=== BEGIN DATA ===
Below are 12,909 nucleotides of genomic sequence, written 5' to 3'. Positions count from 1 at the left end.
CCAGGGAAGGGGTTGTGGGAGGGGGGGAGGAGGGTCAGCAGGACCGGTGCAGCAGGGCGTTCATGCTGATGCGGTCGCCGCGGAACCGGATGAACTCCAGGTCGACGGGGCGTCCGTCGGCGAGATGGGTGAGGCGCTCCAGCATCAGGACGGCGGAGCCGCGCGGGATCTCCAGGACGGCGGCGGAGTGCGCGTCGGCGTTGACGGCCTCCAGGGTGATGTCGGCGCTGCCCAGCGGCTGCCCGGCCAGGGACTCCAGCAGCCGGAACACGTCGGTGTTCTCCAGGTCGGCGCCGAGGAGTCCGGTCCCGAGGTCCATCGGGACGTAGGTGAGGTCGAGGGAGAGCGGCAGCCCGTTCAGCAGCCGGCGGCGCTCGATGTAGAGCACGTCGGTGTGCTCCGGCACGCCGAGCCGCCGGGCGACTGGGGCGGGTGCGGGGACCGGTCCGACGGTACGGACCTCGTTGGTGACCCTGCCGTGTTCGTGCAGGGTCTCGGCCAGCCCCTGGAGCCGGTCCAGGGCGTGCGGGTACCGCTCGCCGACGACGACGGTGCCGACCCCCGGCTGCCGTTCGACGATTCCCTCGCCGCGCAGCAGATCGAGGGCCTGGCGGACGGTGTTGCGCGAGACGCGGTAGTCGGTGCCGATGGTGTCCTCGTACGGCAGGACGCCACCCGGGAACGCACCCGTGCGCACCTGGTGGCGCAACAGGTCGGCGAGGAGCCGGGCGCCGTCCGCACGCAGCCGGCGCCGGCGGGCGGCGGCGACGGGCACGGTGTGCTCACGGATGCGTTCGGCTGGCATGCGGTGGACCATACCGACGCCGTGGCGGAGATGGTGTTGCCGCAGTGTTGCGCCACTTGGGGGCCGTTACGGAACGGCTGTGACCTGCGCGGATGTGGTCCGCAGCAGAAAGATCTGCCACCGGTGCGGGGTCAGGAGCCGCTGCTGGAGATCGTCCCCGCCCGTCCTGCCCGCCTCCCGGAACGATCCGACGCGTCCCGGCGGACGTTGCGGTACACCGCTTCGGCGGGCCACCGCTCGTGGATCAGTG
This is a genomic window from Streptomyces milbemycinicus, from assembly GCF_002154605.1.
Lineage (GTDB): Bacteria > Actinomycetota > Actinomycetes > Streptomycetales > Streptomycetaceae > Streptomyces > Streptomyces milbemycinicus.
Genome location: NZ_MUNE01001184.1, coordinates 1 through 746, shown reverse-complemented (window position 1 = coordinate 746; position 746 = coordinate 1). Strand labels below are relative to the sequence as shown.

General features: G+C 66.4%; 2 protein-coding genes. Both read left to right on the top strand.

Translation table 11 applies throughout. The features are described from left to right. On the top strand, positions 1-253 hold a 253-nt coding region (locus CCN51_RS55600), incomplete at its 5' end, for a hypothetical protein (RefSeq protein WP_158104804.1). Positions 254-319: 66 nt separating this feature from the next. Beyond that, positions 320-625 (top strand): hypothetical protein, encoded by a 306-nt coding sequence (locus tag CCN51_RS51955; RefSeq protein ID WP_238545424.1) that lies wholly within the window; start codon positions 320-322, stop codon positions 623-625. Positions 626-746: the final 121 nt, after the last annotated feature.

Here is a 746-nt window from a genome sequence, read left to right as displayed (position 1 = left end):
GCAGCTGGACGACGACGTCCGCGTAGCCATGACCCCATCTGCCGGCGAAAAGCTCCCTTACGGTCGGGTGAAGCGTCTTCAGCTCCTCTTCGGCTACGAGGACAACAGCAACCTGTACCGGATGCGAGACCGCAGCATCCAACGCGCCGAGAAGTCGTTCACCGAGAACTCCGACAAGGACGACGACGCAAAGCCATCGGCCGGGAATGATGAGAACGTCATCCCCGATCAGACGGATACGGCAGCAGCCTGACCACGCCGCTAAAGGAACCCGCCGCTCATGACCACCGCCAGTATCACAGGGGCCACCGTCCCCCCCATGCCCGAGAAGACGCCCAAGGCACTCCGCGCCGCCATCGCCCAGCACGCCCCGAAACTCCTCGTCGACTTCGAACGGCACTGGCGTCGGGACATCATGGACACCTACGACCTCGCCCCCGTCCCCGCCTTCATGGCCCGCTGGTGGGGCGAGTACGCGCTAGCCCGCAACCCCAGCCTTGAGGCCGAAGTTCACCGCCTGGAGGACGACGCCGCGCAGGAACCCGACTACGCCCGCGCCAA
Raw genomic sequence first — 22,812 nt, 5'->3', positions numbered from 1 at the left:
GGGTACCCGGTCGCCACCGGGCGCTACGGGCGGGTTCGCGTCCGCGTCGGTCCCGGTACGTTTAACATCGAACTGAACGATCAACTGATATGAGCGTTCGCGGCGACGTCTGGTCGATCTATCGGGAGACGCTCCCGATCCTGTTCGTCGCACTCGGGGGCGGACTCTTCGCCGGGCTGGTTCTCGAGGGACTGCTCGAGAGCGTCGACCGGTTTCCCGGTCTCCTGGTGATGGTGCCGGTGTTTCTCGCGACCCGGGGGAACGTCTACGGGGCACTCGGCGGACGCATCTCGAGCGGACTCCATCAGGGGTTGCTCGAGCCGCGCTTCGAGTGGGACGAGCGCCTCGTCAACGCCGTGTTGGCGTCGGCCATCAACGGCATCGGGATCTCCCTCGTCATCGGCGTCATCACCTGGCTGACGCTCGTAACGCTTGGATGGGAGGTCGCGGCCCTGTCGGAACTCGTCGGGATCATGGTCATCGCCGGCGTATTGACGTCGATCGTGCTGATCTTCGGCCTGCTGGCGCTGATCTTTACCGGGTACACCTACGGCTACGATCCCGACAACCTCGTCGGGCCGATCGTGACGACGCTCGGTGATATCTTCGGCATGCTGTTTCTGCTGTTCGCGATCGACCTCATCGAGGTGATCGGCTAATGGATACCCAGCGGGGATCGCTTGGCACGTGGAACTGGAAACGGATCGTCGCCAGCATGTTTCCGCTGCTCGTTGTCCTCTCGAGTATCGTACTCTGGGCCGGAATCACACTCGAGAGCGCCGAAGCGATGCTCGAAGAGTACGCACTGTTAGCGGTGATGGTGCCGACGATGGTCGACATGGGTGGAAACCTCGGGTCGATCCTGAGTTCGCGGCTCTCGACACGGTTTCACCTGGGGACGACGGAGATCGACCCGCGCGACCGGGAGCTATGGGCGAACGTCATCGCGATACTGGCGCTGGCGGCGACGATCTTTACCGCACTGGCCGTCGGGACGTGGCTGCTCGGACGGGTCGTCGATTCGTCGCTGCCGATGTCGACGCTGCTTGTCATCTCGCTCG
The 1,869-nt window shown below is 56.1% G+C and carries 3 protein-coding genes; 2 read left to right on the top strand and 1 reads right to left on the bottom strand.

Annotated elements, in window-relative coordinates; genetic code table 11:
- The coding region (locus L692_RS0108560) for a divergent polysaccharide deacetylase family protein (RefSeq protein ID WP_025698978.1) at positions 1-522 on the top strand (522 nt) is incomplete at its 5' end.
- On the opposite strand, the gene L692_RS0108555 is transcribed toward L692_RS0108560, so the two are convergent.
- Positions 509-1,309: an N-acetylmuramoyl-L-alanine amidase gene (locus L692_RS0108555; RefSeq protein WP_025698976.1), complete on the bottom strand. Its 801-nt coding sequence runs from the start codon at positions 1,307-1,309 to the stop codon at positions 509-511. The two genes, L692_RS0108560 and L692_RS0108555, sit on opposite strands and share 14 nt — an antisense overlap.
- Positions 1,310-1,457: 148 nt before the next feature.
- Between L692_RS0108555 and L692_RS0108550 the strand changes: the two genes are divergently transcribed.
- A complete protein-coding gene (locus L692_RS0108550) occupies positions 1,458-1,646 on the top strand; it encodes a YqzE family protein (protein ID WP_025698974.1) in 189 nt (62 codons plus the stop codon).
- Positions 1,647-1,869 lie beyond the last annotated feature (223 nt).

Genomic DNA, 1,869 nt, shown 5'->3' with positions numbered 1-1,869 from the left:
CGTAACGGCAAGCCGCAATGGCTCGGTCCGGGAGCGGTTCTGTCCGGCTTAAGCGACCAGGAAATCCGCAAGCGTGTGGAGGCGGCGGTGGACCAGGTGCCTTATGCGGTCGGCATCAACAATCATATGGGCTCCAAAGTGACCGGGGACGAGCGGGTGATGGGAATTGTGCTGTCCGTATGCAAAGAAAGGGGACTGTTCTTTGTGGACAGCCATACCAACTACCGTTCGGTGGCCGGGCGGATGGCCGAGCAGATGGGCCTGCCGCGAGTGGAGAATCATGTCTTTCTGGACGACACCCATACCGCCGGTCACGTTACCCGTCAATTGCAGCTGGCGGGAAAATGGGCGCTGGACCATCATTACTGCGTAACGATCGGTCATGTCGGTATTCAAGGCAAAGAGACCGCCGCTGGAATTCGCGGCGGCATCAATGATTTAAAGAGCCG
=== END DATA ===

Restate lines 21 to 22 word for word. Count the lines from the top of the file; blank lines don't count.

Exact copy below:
Genomic DNA, 1,869 nt, shown 5'->3' with positions numbered 1-1,869 from the left:
CGTAACGGCAAGCCGCAATGGCTCGGTCCGGGAGCGGTTCTGTCCGGCTTAAGCGACCAGGAAATCCGCAAGCGTGTGGAGGCGGCGGTGGACCAGGTGCCTTATGCGGTCGGCATCAACAATCATATGGGCTCCAAAGTGACCGGGGACGAGCGGGTGATGGGAATTGTGCTGTCCGTATGCAAAGAAAGGGGACTGTTCTTTGTGGACAGCCATACCAACTACCGTTCGGTGGCCGGGCGGATGGCCGAGCAGATGGGCCTGCCGCGAGTGGAGAATCATGTCTTTCTGGACGACACCCATACCGCCGGTCACGTTACCCGTCAATTGCAGCTGGCGGGAAAATGGGCGCTGGACCATCATTACTGCGTAACGATCGGTCATGTCGGTATTCAAGGCAAAGAGACCGCCGCTGGAATTCGCGGCGGCATCAATGATTTAAAGAGCCG